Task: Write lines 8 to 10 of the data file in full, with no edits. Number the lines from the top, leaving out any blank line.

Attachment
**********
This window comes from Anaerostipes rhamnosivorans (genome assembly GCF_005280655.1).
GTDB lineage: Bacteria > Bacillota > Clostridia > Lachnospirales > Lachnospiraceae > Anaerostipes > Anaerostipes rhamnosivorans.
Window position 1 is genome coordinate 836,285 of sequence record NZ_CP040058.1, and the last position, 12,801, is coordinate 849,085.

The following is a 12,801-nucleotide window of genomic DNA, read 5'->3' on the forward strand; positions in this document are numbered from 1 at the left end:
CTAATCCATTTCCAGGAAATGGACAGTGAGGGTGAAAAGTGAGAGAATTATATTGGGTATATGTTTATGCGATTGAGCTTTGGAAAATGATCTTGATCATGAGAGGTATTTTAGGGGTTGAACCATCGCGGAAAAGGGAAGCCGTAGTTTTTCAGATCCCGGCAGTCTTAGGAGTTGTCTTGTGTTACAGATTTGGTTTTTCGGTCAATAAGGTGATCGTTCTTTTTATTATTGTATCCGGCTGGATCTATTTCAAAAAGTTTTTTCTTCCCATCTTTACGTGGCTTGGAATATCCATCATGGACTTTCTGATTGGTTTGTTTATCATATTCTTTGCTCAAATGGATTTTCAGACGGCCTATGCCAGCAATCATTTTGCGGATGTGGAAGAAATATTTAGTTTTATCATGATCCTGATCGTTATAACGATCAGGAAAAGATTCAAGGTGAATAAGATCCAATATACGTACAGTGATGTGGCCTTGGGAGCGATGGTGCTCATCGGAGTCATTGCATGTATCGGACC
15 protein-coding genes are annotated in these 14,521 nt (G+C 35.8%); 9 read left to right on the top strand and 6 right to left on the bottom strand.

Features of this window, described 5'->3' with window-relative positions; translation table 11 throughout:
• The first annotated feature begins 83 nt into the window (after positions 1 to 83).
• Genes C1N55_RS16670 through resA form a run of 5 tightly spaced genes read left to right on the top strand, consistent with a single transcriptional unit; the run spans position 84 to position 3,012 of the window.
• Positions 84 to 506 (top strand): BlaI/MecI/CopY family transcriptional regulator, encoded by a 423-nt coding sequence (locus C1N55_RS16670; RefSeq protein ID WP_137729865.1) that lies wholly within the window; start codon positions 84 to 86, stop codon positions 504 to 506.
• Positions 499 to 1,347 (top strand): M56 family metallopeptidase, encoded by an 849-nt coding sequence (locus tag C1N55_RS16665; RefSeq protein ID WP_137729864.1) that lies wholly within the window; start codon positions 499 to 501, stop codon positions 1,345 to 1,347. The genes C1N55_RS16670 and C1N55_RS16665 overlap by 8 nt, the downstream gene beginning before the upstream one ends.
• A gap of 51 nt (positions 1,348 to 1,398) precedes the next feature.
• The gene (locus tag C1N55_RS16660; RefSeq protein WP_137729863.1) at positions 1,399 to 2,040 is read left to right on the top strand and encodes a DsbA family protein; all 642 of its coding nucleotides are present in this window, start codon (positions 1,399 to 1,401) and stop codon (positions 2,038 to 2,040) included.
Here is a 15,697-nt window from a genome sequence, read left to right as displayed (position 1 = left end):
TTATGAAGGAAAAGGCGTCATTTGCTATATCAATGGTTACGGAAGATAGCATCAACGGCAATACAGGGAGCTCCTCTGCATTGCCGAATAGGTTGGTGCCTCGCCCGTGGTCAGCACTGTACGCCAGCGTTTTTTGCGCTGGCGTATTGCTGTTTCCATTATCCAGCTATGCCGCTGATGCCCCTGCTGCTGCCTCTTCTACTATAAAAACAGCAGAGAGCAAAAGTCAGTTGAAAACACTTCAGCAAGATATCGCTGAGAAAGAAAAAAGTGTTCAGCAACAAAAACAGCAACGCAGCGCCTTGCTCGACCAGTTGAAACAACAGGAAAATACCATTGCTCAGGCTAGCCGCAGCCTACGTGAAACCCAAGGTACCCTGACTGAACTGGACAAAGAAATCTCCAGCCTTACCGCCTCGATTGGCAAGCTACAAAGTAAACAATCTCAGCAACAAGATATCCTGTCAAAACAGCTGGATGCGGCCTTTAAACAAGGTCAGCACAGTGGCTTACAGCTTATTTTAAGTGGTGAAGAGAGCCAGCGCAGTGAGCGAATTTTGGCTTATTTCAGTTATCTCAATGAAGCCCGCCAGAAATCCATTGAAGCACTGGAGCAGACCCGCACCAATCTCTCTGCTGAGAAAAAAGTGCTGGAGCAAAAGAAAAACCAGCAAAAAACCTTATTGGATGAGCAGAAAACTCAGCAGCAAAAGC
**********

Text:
• The first annotated feature begins 83 nt into the window (after positions 1 to 83).
• Genes C1N55_RS16670 through resA form a run of 5 tightly spaced genes read left to right on the top strand, consistent with a single transcriptional unit; the run spans position 84 to position 3,012 of the window.
• Positions 84 to 506 (top strand): BlaI/MecI/CopY family transcriptional regulator, encoded by a 423-nt coding sequence (locus C1N55_RS16670; RefSeq protein ID WP_137729865.1) that lies wholly within the window; start codon positions 84 to 86, stop codon positions 504 to 506.